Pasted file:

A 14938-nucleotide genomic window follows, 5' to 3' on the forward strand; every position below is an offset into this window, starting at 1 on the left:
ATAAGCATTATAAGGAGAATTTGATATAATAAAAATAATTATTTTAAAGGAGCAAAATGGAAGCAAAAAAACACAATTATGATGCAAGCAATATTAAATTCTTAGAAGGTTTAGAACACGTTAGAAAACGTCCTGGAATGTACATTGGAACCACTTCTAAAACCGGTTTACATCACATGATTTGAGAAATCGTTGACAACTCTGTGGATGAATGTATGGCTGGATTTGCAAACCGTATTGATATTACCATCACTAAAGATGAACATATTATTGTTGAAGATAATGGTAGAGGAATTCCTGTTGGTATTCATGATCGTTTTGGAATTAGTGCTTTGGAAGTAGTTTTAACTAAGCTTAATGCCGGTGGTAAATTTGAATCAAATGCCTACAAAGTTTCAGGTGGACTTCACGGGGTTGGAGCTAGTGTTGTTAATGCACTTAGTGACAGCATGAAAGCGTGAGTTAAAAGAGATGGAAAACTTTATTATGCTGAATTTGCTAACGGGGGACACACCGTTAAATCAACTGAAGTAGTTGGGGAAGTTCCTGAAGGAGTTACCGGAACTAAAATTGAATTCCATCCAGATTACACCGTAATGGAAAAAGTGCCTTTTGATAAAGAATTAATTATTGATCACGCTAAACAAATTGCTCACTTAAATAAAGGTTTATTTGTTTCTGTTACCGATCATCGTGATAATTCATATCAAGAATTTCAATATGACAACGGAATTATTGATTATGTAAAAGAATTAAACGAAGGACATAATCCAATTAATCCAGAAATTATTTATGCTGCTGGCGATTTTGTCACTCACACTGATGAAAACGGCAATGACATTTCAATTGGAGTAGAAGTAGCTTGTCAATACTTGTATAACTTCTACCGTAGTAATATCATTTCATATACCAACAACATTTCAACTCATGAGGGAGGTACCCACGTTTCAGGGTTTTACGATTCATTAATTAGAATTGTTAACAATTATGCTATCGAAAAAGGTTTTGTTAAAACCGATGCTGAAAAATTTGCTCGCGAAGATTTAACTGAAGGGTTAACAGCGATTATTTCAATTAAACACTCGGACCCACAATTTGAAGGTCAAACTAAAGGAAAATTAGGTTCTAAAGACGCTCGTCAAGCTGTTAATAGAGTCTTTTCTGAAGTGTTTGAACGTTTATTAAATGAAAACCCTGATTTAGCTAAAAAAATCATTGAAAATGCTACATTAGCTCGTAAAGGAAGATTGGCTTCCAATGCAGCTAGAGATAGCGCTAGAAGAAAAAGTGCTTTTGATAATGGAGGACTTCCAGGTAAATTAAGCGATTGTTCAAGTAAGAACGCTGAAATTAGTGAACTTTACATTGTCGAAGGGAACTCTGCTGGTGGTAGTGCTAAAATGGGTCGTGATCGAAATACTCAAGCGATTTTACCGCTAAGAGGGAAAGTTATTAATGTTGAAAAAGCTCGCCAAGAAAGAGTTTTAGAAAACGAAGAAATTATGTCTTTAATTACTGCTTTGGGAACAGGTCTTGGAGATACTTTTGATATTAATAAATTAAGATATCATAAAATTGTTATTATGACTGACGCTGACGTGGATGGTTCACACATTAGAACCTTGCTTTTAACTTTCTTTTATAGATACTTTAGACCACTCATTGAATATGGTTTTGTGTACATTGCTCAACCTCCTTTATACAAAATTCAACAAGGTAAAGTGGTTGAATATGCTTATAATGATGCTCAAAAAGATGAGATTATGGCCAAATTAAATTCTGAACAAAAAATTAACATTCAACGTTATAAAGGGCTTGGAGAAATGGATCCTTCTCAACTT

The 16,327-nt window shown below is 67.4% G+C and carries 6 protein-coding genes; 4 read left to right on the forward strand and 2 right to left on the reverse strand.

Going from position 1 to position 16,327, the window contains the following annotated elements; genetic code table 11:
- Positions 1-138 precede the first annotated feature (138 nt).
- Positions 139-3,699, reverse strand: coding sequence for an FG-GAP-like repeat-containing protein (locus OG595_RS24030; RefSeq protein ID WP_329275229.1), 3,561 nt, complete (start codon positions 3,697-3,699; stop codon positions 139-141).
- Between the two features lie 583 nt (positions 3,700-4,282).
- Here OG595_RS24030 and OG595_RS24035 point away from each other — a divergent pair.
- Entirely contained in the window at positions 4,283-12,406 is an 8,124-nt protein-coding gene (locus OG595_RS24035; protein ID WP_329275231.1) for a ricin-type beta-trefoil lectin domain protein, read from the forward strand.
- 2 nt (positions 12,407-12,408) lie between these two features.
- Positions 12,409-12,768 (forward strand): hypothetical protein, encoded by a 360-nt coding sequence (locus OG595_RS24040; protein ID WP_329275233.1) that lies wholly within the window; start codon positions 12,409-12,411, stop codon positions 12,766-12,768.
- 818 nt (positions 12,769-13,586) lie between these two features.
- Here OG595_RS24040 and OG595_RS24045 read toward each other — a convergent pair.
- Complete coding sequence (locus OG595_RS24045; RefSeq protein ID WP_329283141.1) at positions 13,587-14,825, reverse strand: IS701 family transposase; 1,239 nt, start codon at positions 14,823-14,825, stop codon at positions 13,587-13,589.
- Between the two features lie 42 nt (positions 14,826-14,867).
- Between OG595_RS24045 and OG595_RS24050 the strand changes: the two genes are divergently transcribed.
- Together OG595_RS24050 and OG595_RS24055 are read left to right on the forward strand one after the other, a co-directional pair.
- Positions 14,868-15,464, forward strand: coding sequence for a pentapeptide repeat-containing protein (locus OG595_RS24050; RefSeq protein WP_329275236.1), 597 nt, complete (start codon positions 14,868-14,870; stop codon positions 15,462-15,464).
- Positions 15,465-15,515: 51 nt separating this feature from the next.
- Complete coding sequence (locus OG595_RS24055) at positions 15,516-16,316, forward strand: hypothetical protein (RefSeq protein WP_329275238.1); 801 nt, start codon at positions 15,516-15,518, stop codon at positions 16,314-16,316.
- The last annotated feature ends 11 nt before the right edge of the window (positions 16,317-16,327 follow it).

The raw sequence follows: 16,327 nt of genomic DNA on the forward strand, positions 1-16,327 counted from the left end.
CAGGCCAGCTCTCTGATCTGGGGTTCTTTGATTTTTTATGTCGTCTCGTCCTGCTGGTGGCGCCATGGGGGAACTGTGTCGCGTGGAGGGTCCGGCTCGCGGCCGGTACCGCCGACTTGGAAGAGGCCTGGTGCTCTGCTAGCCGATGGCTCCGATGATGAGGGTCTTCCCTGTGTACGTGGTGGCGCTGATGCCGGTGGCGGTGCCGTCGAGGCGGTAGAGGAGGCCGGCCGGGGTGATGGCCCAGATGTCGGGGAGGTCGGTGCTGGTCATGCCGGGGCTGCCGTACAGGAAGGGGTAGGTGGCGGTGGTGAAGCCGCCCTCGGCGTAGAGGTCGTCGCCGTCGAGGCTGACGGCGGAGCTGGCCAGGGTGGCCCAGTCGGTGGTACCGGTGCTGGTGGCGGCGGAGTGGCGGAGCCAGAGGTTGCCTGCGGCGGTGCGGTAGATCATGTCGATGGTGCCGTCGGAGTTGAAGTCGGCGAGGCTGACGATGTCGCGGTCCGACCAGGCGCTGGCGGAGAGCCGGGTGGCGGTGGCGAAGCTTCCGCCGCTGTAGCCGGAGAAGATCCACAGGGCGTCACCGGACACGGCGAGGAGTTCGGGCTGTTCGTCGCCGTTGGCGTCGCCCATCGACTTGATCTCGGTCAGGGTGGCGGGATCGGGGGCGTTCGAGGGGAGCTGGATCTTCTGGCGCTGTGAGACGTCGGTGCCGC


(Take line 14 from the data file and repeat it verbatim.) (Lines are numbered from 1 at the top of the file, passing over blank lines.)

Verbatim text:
- Complete coding sequence (locus OG595_RS24045; RefSeq protein ID WP_329283141.1) at positions 13,587-14,825, reverse strand: IS701 family transposase; 1,239 nt, start codon at positions 14,823-14,825, stop codon at positions 13,587-13,589.